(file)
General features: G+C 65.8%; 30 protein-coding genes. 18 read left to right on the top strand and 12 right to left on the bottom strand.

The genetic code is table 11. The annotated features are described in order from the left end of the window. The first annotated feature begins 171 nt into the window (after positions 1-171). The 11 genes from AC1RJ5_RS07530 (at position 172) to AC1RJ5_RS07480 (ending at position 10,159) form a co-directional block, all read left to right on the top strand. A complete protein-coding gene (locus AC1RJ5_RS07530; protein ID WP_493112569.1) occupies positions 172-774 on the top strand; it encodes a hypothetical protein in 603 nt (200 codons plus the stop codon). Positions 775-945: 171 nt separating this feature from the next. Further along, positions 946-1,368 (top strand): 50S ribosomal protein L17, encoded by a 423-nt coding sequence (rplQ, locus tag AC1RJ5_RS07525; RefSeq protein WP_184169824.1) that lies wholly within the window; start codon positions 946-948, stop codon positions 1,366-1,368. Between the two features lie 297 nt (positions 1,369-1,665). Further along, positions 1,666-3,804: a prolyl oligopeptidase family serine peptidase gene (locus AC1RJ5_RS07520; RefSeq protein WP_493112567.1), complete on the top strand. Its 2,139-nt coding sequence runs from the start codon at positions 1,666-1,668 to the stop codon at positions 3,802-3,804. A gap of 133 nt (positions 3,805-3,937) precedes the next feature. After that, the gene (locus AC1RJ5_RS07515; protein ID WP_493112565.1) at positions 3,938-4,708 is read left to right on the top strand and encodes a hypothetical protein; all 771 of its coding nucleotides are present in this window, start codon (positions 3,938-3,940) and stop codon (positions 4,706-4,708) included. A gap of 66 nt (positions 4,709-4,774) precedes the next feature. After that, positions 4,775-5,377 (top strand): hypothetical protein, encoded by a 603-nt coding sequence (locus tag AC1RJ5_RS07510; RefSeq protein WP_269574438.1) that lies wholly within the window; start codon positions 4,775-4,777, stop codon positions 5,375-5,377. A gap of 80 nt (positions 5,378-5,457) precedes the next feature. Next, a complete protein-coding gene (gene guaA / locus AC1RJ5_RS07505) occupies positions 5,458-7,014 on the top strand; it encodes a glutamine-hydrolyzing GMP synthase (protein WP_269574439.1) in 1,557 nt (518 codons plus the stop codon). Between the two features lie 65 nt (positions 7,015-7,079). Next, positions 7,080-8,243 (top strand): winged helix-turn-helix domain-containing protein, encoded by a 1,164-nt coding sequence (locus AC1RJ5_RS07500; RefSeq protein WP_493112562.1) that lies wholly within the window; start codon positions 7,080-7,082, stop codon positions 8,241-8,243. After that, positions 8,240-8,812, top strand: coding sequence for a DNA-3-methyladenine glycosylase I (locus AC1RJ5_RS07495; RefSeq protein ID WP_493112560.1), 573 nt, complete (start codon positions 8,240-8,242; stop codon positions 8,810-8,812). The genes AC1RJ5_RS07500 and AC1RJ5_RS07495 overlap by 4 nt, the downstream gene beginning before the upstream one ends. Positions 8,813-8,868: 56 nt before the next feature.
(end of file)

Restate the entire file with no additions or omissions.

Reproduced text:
General features: G+C 65.8%; 30 protein-coding genes. 18 read left to right on the top strand and 12 right to left on the bottom strand.

The genetic code is table 11. The annotated features are described in order from the left end of the window. The first annotated feature begins 171 nt into the window (after positions 1-171). The 11 genes from AC1RJ5_RS07530 (at position 172) to AC1RJ5_RS07480 (ending at position 10,159) form a co-directional block, all read left to right on the top strand. A complete protein-coding gene (locus AC1RJ5_RS07530; protein ID WP_493112569.1) occupies positions 172-774 on the top strand; it encodes a hypothetical protein in 603 nt (200 codons plus the stop codon). Positions 775-945: 171 nt separating this feature from the next. Further along, positions 946-1,368 (top strand): 50S ribosomal protein L17, encoded by a 423-nt coding sequence (rplQ, locus tag AC1RJ5_RS07525; RefSeq protein WP_184169824.1) that lies wholly within the window; start codon positions 946-948, stop codon positions 1,366-1,368. Between the two features lie 297 nt (positions 1,369-1,665). Further along, positions 1,666-3,804: a prolyl oligopeptidase family serine peptidase gene (locus AC1RJ5_RS07520; RefSeq protein WP_493112567.1), complete on the top strand. Its 2,139-nt coding sequence runs from the start codon at positions 1,666-1,668 to the stop codon at positions 3,802-3,804. A gap of 133 nt (positions 3,805-3,937) precedes the next feature. After that, the gene (locus AC1RJ5_RS07515; protein ID WP_493112565.1) at positions 3,938-4,708 is read left to right on the top strand and encodes a hypothetical protein; all 771 of its coding nucleotides are present in this window, start codon (positions 3,938-3,940) and stop codon (positions 4,706-4,708) included. A gap of 66 nt (positions 4,709-4,774) precedes the next feature. After that, positions 4,775-5,377 (top strand): hypothetical protein, encoded by a 603-nt coding sequence (locus tag AC1RJ5_RS07510; RefSeq protein WP_269574438.1) that lies wholly within the window; start codon positions 4,775-4,777, stop codon positions 5,375-5,377. A gap of 80 nt (positions 5,378-5,457) precedes the next feature. Next, a complete protein-coding gene (gene guaA / locus AC1RJ5_RS07505) occupies positions 5,458-7,014 on the top strand; it encodes a glutamine-hydrolyzing GMP synthase (protein WP_269574439.1) in 1,557 nt (518 codons plus the stop codon). Between the two features lie 65 nt (positions 7,015-7,079). Next, positions 7,080-8,243 (top strand): winged helix-turn-helix domain-containing protein, encoded by a 1,164-nt coding sequence (locus AC1RJ5_RS07500; RefSeq protein WP_493112562.1) that lies wholly within the window; start codon positions 7,080-7,082, stop codon positions 8,241-8,243. After that, positions 8,240-8,812, top strand: coding sequence for a DNA-3-methyladenine glycosylase I (locus AC1RJ5_RS07495; RefSeq protein ID WP_493112560.1), 573 nt, complete (start codon positions 8,240-8,242; stop codon positions 8,810-8,812). The genes AC1RJ5_RS07500 and AC1RJ5_RS07495 overlap by 4 nt, the downstream gene beginning before the upstream one ends. Positions 8,813-8,868: 56 nt before the next feature.